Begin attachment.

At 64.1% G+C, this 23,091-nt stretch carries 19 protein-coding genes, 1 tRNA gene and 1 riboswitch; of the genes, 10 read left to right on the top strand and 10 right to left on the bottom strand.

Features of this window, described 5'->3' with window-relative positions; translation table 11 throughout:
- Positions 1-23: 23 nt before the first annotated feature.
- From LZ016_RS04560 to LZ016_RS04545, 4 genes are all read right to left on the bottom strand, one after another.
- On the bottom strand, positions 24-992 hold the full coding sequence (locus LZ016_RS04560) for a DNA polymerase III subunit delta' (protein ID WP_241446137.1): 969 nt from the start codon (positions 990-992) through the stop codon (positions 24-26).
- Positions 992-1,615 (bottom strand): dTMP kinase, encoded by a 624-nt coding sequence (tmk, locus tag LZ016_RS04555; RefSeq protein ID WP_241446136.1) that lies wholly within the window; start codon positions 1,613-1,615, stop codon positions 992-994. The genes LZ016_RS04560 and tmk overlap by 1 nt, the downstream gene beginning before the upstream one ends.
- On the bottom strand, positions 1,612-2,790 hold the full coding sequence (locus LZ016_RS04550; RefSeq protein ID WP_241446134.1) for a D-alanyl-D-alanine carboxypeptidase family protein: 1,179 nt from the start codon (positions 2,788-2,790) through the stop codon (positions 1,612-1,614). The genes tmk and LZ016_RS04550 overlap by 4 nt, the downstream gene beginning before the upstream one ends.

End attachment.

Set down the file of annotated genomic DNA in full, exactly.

At 64.1% G+C, this 23,091-nt stretch carries 19 protein-coding genes, 1 tRNA gene and 1 riboswitch; of the genes, 10 read left to right on the top strand and 10 right to left on the bottom strand.

Features of this window, described 5'->3' with window-relative positions; translation table 11 throughout:
- Positions 1-23: 23 nt before the first annotated feature.
- From LZ016_RS04560 to LZ016_RS04545, 4 genes are all read right to left on the bottom strand, one after another.
- On the bottom strand, positions 24-992 hold the full coding sequence (locus LZ016_RS04560) for a DNA polymerase III subunit delta' (protein ID WP_241446137.1): 969 nt from the start codon (positions 990-992) through the stop codon (positions 24-26).
- Positions 992-1,615 (bottom strand): dTMP kinase, encoded by a 624-nt coding sequence (tmk, locus tag LZ016_RS04555; RefSeq protein ID WP_241446136.1) that lies wholly within the window; start codon positions 1,613-1,615, stop codon positions 992-994. The genes LZ016_RS04560 and tmk overlap by 1 nt, the downstream gene beginning before the upstream one ends.
- On the bottom strand, positions 1,612-2,790 hold the full coding sequence (locus LZ016_RS04550; RefSeq protein ID WP_241446134.1) for a D-alanyl-D-alanine carboxypeptidase family protein: 1,179 nt from the start codon (positions 2,788-2,790) through the stop codon (positions 1,612-1,614). The genes tmk and LZ016_RS04550 overlap by 4 nt, the downstream gene beginning before the upstream one ends.